- (Heterogeneous) This version adds heterogeneity in the Calvo probability and sectoral technology shocks but there is no roundabout production technology in the model.^{[7]}
- (Roundabout) Roundabout technology is added to the baseline model so that intermediate-goods producers use other intermediate goods in production. However, this variation treats all sectors as homogenous so that the Calvo probabilities are uniform across sectors and there are no sector-specific technology shocks.^{[8]}
- (Full) The full model includes roundabout technology, heterogeneity in Calvo probabilities and production technology as well as sector-specific technology shocks.
Our results can be summarised by the moments of the various models and the impulse response functions.
Table 5 presents actual and simulated moments for some of the key variables, namely growth in GDP per capita (g_{t}), inflation (π_{t}) and the nominal interest rate (i_{t}). The full model broadly matches the univariate moments of the data shown (compare the first column – the actual data – and the last). The magnitudes of the contemporaneous cross-correlations are not as well matched, but are correctly signed.
Parameter | Actual | Baseline | Heterogeneous | Roundabout | Full |
---|---|---|---|---|---|
Var(g_{t}) | 0.33 | 0.22 | 0.32 | 0.25 | 0.33 |
Var(π_{t}) | 0.05 | 0.13 | 0.16 | 0.08 | 0.06 |
Var(i_{t}) | 0.05 | 0.02 | 0.04 | 0.02 | 0.03 |
Corr(g_{t}, π_{t}) | −0.01 | 0.03 | −0.20 | 0.16 | 0.06 |
Corr(g_{t}, i_{t}) | −0.12 | 0.07 | −0.04 | 0.03 | −0.02 |
Corr(i_{t}, π_{t}) | 0.27 | 0.33 | 0.43 | 0.24 | 0.32 |
Corr(g_{t}, g_{t−1}) | −0.04 | −0.01 | 0.00 | −0.04 | −0.03 |
Corr(i_{t}, i_{t−1}) | 0.93 | 0.89 | 0.89 | 0.87 | 0.87 |
Corr(π_{t}, π_{t−1}) | 0.42 | 0.20 | 0.23 | 0.42 | 0.48 |
Notes: The moments are asymptotic except for those for actual data. The sample for the actual data is 1993:Q1 to 2007:Q4. Sources: ABS; authors' calculations |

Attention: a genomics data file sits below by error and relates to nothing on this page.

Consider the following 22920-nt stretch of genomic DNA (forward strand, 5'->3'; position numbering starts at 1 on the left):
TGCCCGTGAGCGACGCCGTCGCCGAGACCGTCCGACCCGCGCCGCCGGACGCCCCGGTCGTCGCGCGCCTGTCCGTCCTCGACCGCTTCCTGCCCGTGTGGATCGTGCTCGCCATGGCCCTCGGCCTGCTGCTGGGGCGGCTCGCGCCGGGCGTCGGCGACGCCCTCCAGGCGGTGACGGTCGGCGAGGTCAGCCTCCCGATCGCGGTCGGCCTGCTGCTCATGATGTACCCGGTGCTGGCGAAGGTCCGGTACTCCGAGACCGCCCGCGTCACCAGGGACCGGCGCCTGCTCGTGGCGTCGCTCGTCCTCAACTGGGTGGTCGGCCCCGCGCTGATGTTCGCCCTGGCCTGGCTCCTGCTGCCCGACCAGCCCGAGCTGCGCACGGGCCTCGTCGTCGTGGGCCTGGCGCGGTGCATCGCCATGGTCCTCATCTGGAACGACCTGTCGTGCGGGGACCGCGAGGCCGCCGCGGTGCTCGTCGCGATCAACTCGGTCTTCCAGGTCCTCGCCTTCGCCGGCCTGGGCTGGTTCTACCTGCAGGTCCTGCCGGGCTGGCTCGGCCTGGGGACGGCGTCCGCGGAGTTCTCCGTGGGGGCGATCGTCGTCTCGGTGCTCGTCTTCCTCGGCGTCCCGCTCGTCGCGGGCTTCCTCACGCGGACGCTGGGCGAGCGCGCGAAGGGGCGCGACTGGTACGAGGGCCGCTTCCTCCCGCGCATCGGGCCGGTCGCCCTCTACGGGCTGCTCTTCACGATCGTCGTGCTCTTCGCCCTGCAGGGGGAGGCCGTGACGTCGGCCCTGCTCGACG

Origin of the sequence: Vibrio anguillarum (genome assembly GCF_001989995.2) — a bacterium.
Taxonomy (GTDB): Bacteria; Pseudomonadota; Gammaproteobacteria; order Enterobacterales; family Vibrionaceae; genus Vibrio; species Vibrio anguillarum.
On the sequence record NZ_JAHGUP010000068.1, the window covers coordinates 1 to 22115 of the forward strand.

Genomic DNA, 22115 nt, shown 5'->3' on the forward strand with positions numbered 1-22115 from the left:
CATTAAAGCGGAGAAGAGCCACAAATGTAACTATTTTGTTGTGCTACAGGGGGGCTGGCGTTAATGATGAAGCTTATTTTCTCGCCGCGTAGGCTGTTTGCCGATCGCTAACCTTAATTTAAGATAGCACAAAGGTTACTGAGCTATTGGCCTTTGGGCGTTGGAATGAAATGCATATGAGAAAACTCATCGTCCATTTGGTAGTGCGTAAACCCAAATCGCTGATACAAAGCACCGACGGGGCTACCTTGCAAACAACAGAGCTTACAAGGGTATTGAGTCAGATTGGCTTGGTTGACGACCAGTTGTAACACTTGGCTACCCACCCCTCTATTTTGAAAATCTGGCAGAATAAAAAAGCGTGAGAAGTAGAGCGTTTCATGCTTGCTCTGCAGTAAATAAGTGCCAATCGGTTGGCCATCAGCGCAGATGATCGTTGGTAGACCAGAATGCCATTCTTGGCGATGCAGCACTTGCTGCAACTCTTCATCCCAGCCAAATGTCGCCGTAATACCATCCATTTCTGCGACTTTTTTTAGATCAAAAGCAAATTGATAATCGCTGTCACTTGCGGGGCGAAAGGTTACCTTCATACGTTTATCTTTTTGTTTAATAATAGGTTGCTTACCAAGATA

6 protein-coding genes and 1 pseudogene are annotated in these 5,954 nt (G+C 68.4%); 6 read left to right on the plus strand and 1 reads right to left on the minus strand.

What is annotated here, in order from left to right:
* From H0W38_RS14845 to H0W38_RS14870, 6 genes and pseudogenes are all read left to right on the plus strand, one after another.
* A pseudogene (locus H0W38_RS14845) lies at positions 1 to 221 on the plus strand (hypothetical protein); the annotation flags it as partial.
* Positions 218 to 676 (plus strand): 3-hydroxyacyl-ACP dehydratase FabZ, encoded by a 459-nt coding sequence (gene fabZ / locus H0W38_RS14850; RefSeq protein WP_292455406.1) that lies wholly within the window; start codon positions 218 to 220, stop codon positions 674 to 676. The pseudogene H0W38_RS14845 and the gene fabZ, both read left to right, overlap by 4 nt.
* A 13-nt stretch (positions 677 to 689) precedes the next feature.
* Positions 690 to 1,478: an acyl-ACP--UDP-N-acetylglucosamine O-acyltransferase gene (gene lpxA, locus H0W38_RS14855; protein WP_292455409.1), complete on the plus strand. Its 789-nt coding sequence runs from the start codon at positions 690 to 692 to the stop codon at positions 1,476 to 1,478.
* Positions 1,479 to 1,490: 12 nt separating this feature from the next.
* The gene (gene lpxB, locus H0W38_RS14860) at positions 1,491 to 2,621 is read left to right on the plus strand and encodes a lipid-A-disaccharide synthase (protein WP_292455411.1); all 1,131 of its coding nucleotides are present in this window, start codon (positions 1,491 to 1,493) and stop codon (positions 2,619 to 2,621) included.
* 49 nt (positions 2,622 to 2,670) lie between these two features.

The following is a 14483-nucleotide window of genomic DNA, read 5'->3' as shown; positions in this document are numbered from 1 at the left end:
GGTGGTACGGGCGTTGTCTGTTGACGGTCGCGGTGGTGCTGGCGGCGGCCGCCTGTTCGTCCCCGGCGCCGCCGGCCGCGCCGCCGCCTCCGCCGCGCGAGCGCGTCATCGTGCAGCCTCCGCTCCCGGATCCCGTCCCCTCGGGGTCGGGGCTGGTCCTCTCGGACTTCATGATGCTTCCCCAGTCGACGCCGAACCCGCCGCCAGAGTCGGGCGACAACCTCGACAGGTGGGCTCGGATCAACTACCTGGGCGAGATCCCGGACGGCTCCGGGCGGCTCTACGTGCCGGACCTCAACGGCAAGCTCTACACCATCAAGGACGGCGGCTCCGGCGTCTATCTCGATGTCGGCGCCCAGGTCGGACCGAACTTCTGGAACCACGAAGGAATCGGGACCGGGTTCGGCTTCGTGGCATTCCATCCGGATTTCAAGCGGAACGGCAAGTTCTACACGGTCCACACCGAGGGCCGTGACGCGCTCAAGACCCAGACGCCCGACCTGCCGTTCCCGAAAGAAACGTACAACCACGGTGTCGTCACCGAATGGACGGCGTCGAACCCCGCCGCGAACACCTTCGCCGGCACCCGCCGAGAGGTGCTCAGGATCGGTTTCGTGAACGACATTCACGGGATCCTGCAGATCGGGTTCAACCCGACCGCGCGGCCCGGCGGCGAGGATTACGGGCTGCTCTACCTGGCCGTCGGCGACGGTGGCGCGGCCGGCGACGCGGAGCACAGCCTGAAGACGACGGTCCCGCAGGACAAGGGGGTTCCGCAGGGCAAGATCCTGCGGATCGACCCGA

An effect of roundabout production is to increase the persistence of inflation to the magnitude that is evident in the data – the autocorrelation of inflation is 0.42 in the roundabout model, compared to 0.20 in the baseline model (Table 5). This occurs because the output of each intermediate-goods firm, whose price is sticky, is an input to the production of other goods. Consequently, the marginal costs of intermediate-goods firms, and hence inflation, are more persistent.
It is also noticeable that volatility of growth in value added is larger in the heterogeneous model. This may partially reflect that in addition to introducing variation in the Calvo parameter, this model also incorporates a larger set of shocks than the baseline model, such as sector-specific technology processes. The volatility of growth in value added in the full model is in line with that observed in the data.
We can also compare the four models by examining their impulse response functions. Figure 1 illustrates the paths of key variables relative to their steady-state values. To facilitate comparison, the standard deviations of the shocks are those estimated for the full model. Note that the initial response of the interest rate across the models to the same-sized monetary policy shock can be different because the response of inflation, and other variables, in the model will differ. Also note that a positive aggregate technology shock increases growth in value added and reduces inflation. Because this is a permanent shock, the steady-state level of value added increases, however, since prices are sticky initially, there is not a commensurate increase in actual value added, which falls below its steady-state level.
It is clear that heterogeneity and roundabout production make a difference to the response of value added (which is equivalent to consumption in these models). This is because both heterogeneity and roundabout production lead to relatively more muted responses of inflation to the shocks; as prices take longer to respond, the bulk of the short-run effects of shocks manifests in quantities rather than prices. When heterogeneity and roundabout production are combined the two features appear to increase the response of value added to aggregate shocks even further.